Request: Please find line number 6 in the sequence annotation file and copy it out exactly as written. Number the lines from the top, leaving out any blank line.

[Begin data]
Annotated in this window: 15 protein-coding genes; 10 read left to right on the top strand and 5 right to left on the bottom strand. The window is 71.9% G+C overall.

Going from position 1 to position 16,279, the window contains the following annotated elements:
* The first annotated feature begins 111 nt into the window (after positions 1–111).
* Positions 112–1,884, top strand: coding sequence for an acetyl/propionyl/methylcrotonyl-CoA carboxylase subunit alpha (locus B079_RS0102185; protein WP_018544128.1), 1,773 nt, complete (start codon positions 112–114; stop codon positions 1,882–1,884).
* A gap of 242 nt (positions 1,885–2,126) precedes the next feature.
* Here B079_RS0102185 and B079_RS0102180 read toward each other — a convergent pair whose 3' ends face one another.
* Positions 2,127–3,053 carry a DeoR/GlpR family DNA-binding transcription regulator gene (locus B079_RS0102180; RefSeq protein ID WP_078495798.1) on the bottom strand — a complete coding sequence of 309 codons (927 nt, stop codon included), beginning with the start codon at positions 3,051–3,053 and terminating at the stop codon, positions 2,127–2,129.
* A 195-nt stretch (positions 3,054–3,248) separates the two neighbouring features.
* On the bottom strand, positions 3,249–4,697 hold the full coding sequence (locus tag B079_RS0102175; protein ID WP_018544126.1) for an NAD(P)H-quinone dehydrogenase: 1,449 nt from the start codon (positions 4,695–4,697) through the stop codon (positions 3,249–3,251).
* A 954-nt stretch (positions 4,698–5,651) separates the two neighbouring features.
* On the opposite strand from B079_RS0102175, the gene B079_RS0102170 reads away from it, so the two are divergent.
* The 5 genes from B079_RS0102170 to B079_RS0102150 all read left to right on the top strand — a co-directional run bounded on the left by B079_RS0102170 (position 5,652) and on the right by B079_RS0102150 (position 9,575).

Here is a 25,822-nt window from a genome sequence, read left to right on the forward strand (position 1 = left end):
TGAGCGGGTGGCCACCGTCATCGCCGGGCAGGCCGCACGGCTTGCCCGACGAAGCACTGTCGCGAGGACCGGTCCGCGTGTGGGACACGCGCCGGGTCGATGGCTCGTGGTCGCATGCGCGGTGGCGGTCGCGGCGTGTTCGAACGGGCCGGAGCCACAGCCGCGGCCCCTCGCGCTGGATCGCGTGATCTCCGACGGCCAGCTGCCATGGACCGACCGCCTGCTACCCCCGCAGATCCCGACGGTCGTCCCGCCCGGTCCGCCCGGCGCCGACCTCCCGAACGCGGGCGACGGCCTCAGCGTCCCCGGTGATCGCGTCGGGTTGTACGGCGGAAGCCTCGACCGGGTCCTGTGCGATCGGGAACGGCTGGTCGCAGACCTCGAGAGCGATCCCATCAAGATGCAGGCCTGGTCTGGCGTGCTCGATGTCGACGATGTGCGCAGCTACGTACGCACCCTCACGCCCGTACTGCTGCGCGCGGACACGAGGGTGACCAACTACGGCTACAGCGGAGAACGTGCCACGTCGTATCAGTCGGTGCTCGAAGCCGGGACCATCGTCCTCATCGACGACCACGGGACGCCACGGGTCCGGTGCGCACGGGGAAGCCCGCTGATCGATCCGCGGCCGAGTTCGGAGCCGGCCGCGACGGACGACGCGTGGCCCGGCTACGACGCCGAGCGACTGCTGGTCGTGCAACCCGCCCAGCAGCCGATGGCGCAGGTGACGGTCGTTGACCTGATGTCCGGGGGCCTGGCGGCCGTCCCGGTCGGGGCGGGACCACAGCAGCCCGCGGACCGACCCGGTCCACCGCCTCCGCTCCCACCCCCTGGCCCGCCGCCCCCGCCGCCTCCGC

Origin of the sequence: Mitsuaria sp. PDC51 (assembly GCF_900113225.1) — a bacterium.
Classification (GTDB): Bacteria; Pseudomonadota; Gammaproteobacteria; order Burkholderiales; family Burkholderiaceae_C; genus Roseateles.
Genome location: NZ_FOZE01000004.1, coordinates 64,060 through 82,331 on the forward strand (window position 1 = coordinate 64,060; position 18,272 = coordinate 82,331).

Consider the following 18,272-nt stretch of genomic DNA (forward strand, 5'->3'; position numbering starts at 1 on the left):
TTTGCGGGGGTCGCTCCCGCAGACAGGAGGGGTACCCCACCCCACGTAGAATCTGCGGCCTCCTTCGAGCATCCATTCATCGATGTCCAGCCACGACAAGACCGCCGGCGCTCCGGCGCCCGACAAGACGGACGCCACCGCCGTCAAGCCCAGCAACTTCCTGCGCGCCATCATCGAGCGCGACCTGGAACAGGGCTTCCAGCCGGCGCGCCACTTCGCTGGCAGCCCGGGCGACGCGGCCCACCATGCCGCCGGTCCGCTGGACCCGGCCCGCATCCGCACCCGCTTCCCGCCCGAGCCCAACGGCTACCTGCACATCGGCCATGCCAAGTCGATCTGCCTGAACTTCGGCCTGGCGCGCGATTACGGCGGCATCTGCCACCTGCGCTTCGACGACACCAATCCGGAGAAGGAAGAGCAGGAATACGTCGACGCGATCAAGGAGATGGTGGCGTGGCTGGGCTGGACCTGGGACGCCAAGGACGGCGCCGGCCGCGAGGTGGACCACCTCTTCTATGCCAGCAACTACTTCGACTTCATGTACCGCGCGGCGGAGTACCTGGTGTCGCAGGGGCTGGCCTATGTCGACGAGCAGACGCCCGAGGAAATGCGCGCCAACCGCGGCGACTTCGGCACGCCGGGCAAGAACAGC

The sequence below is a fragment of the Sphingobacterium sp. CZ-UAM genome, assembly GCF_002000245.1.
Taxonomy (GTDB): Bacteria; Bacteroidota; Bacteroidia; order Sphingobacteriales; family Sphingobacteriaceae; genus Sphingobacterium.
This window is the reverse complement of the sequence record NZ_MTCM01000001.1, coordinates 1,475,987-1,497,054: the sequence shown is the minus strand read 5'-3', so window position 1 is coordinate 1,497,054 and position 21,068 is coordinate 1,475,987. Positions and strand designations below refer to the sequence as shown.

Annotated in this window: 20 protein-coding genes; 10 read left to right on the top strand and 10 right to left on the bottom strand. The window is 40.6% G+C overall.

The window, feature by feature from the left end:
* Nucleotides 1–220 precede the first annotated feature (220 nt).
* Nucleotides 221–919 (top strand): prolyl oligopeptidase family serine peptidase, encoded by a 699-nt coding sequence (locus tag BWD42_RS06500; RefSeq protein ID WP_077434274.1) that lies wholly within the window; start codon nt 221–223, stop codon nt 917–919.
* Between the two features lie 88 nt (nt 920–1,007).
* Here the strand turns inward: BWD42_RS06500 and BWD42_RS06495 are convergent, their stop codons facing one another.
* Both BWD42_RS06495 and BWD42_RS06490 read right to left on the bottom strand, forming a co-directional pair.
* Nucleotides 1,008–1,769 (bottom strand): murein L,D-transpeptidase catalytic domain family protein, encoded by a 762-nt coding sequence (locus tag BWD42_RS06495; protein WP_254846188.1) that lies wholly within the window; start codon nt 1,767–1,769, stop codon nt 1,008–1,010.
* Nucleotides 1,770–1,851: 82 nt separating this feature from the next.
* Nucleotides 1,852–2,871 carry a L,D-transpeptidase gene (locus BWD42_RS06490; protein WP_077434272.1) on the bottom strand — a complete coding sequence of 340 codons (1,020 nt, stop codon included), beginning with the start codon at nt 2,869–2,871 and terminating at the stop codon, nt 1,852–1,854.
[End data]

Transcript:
* Here B079_RS0102185 and B079_RS0102180 read toward each other — a convergent pair whose 3' ends face one another.